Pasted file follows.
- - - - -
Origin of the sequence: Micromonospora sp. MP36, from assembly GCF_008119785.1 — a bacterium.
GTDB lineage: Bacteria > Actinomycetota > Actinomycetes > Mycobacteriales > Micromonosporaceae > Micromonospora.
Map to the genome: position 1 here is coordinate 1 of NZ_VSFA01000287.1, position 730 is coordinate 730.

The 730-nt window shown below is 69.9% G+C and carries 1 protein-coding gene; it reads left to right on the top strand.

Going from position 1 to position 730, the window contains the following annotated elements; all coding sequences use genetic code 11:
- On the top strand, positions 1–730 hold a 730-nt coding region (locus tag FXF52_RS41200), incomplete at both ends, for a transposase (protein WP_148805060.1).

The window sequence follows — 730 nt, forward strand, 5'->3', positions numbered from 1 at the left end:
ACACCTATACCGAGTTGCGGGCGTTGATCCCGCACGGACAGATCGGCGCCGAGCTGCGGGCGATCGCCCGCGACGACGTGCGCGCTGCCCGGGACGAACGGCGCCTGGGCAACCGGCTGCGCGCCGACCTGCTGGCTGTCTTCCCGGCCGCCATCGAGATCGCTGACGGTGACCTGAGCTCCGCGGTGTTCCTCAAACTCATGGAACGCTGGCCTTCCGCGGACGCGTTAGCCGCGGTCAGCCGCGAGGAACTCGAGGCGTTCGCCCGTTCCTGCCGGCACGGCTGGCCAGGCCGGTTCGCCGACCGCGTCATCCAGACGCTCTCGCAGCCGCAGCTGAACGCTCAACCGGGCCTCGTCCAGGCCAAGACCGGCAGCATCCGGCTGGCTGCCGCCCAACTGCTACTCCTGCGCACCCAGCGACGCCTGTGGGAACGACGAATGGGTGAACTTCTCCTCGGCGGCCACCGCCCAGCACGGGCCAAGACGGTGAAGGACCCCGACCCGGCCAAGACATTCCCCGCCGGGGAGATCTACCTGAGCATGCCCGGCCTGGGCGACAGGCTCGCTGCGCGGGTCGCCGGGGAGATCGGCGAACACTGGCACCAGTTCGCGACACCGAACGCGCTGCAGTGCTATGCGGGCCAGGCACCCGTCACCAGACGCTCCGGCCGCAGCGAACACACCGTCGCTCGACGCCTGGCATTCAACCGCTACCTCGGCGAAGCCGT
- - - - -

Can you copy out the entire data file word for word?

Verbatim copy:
Origin of the sequence: Micromonospora sp. MP36, from assembly GCF_008119785.1 — a bacterium.
GTDB lineage: Bacteria > Actinomycetota > Actinomycetes > Mycobacteriales > Micromonosporaceae > Micromonospora.
Map to the genome: position 1 here is coordinate 1 of NZ_VSFA01000287.1, position 730 is coordinate 730.

The 730-nt window shown below is 69.9% G+C and carries 1 protein-coding gene; it reads left to right on the top strand.

Going from position 1 to position 730, the window contains the following annotated elements; all coding sequences use genetic code 11:
- On the top strand, positions 1–730 hold a 730-nt coding region (locus tag FXF52_RS41200), incomplete at both ends, for a transposase (protein WP_148805060.1).

The window sequence follows — 730 nt, forward strand, 5'->3', positions numbered from 1 at the left end:
ACACCTATACCGAGTTGCGGGCGTTGATCCCGCACGGACAGATCGGCGCCGAGCTGCGGGCGATCGCCCGCGACGACGTGCGCGCTGCCCGGGACGAACGGCGCCTGGGCAACCGGCTGCGCGCCGACCTGCTGGCTGTCTTCCCGGCCGCCATCGAGATCGCTGACGGTGACCTGAGCTCCGCGGTGTTCCTCAAACTCATGGAACGCTGGCCTTCCGCGGACGCGTTAGCCGCGGTCAGCCGCGAGGAACTCGAGGCGTTCGCCCGTTCCTGCCGGCACGGCTGGCCAGGCCGGTTCGCCGACCGCGTCATCCAGACGCTCTCGCAGCCGCAGCTGAACGCTCAACCGGGCCTCGTCCAGGCCAAGACCGGCAGCATCCGGCTGGCTGCCGCCCAACTGCTACTCCTGCGCACCCAGCGACGCCTGTGGGAACGACGAATGGGTGAACTTCTCCTCGGCGGCCACCGCCCAGCACGGGCCAAGACGGTGAAGGACCCCGACCCGGCCAAGACATTCCCCGCCGGGGAGATCTACCTGAGCATGCCCGGCCTGGGCGACAGGCTCGCTGCGCGGGTCGCCGGGGAGATCGGCGAACACTGGCACCAGTTCGCGACACCGAACGCGCTGCAGTGCTATGCGGGCCAGGCACCCGTCACCAGACGCTCCGGCCGCAGCGAACACACCGTCGCTCGACGCCTGGCATTCAACCGCTACCTCGGCGAAGCCGT